For me, I create a list of intentions for every new year, and a few goals that substantiate each one. For example, one intention I have this year is to Embody My True Personal Power and Vitality, and one goal in line with this is to compete in a off-road trail running race this year (distance isn’t important). That said, I don’t at this point have all my specific goals nailed down, and that is ok. I know that as the days move on I’ll have a clearer idea of the specific goals I want….goals that are lined up with my intentions for the year.

However, this year I am also going to try something new….I am going to spend a little (not a ton, but some) time doing is identifying a list of things I don’t want to experience this year! I am motivated to do this after reading this little quote by Steve Jobs:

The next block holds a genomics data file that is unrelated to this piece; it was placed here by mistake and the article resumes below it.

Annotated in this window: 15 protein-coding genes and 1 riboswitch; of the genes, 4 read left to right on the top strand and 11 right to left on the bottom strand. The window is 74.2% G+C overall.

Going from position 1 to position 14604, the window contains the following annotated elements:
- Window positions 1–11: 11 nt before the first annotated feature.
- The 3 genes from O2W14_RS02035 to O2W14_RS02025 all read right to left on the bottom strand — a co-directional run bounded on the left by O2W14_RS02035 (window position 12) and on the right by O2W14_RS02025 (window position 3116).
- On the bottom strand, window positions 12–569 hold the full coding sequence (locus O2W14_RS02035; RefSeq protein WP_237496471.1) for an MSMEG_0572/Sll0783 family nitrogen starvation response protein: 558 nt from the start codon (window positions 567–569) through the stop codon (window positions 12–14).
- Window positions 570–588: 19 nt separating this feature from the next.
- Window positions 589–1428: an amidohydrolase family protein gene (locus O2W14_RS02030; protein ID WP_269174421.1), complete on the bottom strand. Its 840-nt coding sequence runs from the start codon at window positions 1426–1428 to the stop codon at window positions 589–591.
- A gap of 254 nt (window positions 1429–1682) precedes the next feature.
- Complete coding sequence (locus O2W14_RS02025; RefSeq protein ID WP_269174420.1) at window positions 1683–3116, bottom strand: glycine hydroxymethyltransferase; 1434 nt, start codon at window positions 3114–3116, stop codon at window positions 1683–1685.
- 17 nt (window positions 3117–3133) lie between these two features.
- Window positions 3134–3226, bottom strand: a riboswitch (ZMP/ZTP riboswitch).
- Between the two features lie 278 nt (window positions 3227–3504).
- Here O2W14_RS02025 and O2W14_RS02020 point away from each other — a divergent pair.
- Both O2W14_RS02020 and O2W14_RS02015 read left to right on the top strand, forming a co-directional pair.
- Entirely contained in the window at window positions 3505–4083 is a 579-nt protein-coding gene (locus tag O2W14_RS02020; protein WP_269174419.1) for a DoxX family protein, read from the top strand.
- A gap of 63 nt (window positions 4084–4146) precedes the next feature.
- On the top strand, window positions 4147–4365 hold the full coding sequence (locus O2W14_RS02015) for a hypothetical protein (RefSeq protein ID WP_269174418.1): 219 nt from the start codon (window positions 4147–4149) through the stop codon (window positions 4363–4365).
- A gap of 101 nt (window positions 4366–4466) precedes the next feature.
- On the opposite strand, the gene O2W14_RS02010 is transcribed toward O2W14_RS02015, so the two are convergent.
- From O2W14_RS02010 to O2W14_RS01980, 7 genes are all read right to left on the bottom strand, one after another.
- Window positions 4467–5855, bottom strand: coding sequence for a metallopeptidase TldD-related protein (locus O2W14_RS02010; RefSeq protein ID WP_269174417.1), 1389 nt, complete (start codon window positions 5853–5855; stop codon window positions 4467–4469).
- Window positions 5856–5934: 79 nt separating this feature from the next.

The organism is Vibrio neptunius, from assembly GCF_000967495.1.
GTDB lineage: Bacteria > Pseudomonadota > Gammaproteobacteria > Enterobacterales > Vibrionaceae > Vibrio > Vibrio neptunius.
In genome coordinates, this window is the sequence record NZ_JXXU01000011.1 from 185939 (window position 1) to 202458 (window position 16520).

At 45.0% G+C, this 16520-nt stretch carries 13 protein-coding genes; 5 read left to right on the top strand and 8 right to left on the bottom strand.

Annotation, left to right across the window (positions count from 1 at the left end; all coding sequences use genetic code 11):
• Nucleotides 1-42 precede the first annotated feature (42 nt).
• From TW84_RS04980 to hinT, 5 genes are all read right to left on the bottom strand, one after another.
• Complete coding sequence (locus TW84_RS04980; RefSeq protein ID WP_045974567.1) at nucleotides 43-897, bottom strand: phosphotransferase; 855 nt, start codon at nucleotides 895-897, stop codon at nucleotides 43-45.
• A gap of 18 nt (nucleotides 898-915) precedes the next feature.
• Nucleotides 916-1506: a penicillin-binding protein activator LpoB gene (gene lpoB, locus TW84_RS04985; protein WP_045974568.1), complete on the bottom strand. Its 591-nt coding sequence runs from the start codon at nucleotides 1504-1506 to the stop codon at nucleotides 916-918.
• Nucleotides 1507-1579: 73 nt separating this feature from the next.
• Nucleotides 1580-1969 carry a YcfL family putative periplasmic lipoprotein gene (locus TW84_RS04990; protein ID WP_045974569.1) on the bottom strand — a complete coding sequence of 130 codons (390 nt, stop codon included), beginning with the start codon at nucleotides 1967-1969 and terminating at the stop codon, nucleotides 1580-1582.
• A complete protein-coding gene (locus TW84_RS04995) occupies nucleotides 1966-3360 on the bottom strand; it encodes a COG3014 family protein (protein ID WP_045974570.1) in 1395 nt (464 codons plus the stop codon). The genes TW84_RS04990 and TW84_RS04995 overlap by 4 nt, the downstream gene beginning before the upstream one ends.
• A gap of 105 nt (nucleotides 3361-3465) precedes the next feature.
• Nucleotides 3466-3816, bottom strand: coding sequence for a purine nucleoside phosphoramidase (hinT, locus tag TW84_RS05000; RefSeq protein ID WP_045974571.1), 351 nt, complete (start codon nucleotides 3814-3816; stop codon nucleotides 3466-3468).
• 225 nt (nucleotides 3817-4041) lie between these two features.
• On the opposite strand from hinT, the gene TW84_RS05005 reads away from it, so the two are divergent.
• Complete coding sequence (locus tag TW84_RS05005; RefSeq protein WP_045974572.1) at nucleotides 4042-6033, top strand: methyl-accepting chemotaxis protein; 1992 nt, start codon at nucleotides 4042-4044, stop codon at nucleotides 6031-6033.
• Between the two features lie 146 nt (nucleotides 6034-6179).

Steve Jobs

“I’m as proud of what we don’t do as I am of what we do.”

It got me thinking. I think many people, especially those who are motivated to grow personally and professionally, often get oversubscribed with doing things…and this makes it tough to 1) really focus on the things that matter and 2) take advantage of ad-hoc fun experiences that pop up from time to time.

For example, just a few days ago, a friend asked me if I wanted to go to go snowshoeing for a few days….staying in a “Yurt” near Mt. Rainier. Apparently, someone in the group fell sick and a spot opened up. With 24 hours notice, I was able to take advantage of this since I hadn’t booked my weekend full of random stuff to do. It ended up being one of the most fun experiences I’ve had in a long time.